Remember it as a day of horror, but also as a day of honor. And remember also those who have continued to answer that same call to duty since that time in so many places around the world, so that in this place, in this city -- in Boulder and elsewhere in the United States -- we can be free, we can be safe, we can live our lives.
BG Vincent K. Brooks
Army Chief of Public Affairs
September 11th Reflections
Yesterday, people throughout the U.S. and the world remembered and reflected upon September 11th. There were many tributes, memorials and events to commemorate the events of that day in 2001.
Last week, BG Vincent K. Brooks, the Army Chief of Public Affairs, shared some thoughts on the day. BG Brooks said that our nation should "reflect on the circumstances that led up to 9/11, what we faced on 9/11, and what we continue to face today."
The general is reminded of Sept. 11 every day when he gets to his office, which is about 20 steps from where the left engine of the airliner that crashed into the Pentagon hit.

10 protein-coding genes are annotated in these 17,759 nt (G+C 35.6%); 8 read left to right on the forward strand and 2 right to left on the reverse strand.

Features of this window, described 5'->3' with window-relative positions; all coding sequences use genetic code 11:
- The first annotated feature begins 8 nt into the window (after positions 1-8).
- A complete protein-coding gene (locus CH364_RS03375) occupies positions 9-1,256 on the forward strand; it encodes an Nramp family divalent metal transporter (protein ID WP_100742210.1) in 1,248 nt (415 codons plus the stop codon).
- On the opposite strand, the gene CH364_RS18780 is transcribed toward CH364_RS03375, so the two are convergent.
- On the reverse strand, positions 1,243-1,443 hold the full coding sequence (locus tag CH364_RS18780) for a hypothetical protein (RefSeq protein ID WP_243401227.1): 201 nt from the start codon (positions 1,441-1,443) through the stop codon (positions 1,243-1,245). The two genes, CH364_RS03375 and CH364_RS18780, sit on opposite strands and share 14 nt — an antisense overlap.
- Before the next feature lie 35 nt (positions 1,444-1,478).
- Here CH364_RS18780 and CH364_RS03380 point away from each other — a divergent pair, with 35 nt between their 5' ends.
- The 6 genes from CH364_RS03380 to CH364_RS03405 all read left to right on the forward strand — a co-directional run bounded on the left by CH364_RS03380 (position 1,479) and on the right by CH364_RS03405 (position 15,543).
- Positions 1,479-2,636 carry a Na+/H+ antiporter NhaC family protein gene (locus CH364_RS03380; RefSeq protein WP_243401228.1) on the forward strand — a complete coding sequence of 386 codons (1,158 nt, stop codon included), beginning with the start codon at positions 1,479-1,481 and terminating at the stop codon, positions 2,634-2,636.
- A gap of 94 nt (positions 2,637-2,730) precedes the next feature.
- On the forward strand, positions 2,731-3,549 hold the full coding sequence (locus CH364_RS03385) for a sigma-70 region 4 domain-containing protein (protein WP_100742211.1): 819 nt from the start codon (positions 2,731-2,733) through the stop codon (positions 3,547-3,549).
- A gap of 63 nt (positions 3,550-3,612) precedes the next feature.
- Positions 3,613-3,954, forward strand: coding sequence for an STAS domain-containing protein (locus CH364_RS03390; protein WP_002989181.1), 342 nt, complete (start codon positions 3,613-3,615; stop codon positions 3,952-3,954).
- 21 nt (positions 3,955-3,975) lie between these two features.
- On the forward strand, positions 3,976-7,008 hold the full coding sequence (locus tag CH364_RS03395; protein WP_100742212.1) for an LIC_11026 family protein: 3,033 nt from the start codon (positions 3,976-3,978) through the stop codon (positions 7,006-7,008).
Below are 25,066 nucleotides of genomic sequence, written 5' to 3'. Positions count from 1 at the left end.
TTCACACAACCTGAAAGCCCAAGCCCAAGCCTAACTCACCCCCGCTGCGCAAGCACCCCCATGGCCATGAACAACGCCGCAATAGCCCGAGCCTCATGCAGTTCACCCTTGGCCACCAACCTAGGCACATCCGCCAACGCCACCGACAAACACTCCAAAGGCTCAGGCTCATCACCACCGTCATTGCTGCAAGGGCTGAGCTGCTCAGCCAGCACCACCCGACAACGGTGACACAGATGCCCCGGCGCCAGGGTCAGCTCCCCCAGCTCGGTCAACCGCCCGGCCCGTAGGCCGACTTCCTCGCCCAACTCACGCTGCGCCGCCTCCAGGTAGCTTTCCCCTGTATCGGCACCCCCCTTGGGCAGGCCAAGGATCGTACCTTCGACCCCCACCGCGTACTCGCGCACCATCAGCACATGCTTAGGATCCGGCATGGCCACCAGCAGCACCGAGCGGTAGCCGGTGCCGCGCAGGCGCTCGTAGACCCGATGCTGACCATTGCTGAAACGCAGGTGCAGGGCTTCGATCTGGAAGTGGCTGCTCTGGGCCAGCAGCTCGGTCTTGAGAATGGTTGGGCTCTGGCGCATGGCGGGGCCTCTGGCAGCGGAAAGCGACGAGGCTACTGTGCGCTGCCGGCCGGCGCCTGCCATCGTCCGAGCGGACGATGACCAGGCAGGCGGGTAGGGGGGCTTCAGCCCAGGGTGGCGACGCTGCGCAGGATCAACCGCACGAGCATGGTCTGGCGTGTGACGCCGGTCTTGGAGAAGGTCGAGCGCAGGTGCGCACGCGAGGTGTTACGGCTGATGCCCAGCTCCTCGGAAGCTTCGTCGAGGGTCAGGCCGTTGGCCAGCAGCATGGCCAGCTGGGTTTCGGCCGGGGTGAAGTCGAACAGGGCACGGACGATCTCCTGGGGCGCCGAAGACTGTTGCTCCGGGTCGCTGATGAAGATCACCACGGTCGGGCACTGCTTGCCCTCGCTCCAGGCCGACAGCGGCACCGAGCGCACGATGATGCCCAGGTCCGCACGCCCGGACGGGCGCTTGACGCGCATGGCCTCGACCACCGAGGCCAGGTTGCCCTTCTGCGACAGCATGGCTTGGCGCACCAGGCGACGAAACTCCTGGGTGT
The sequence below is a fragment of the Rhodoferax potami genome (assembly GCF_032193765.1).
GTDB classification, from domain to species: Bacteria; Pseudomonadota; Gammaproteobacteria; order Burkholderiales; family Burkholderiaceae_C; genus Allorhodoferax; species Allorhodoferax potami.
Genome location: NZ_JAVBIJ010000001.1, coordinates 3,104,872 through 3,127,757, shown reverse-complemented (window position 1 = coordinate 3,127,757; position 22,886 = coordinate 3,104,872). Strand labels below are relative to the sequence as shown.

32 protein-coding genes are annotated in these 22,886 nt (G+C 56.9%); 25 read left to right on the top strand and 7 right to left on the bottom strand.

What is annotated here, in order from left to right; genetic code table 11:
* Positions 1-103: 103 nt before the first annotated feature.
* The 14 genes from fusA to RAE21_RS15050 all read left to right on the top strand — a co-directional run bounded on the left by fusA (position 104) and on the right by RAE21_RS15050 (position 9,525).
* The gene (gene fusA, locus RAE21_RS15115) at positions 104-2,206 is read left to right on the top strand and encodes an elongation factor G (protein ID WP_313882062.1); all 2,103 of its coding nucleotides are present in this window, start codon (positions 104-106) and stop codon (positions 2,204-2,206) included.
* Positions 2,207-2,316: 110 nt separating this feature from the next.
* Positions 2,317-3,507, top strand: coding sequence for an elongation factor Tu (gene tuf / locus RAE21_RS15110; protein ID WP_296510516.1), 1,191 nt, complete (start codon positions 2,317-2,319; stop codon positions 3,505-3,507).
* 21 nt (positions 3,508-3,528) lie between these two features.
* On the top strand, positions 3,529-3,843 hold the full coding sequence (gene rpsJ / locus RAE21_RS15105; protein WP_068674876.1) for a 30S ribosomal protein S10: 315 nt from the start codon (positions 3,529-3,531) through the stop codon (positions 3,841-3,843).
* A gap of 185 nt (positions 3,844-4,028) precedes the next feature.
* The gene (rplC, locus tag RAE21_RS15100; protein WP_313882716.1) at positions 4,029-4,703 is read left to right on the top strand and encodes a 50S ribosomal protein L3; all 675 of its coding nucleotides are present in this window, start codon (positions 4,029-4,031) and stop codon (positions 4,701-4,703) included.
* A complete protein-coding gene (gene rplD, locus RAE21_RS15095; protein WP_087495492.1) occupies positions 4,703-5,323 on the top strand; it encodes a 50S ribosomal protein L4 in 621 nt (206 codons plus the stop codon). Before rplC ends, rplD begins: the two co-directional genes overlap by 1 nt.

Noting that the terrorists took more than 3,000 innocent lives that day, Brooks praised the courage and depth of goodwill demonstrated by Americans who "stepped up and answered what we call 'the call to duty' that day."
But on a more hopeful note, it was noted that U. S. efforts in Afghanistan and Iraq are "showing a bright glimmer of hope for people who have never known hope. Hamid Karzai is in office as the first elected president in Afghanistan's 5,000-year history. Eight million of the 10 million Afghans who registered to vote turned out at the polls for the presidential election.
"That's never happened in (the United States), an 80 percent turnout of registered voters." It says an awful lot about (the Afghan people') commitment to their future. And that light of freedom was brought to them by the commitment of our forces abroad to eliminate terrorism. "
Brooks also noted progress in Iraq, beginning with 8 million voters defying intimidation to elect a transitional authority, while Iraqi forces successfully defended all 5,200 polling places in the country against terrorist attacks.
Brooks urged the audience to visit the Defense Department's "America Supports You" Web site, which spotlights efforts around the country "to try to help those who are answering the call to duty."